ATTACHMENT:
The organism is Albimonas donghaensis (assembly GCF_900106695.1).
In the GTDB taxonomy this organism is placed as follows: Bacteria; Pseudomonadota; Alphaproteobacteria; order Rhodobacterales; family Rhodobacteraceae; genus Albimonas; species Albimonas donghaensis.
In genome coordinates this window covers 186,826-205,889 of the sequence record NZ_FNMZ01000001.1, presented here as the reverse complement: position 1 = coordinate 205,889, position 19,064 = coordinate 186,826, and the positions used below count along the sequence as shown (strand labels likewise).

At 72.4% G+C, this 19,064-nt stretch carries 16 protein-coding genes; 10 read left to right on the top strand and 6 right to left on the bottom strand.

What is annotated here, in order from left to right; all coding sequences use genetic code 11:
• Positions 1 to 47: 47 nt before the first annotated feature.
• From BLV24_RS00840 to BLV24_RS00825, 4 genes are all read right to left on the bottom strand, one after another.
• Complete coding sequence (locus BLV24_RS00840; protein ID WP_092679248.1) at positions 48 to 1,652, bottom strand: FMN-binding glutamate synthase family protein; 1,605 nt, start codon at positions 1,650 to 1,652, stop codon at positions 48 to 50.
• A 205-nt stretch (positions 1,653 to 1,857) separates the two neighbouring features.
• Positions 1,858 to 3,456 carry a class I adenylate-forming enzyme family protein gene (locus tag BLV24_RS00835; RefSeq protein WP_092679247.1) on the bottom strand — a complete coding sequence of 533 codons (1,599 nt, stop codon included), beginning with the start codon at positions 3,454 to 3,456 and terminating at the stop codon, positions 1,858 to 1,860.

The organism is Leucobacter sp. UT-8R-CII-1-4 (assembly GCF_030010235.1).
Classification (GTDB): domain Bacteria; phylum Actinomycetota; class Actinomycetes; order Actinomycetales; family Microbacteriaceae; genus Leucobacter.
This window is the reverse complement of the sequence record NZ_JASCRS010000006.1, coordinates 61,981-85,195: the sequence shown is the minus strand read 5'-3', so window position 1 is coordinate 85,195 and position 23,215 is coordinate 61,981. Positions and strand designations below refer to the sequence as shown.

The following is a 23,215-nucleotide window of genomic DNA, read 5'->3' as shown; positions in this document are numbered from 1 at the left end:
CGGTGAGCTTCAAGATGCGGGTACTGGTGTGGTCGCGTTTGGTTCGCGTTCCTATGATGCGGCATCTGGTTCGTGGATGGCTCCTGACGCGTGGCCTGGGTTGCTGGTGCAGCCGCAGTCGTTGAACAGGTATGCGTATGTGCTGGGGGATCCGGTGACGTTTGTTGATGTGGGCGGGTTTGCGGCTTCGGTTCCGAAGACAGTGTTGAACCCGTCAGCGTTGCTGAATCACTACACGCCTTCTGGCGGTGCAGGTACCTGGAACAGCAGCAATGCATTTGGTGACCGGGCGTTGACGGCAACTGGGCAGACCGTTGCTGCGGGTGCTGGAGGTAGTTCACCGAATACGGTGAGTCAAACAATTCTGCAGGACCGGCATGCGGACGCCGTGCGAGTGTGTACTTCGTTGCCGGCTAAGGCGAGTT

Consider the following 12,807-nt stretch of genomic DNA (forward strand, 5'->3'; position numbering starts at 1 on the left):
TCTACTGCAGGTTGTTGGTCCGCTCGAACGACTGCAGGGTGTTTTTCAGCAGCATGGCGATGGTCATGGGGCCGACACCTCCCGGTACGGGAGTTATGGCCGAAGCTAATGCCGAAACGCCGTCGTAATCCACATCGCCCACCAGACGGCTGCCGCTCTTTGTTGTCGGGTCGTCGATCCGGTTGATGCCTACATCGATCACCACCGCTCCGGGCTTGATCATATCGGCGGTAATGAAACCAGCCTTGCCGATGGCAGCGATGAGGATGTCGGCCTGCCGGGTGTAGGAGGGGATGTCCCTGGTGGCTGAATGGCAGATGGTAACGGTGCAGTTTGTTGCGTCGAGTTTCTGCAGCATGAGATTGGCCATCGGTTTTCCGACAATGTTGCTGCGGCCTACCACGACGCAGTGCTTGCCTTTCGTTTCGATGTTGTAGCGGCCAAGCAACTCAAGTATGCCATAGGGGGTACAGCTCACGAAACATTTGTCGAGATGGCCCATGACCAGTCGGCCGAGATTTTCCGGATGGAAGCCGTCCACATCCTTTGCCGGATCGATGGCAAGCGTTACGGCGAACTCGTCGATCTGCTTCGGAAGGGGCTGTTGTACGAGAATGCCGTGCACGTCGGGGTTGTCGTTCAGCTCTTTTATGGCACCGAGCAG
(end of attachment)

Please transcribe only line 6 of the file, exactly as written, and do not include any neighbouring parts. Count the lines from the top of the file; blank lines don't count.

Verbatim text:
• Positions 1 to 47: 47 nt before the first annotated feature.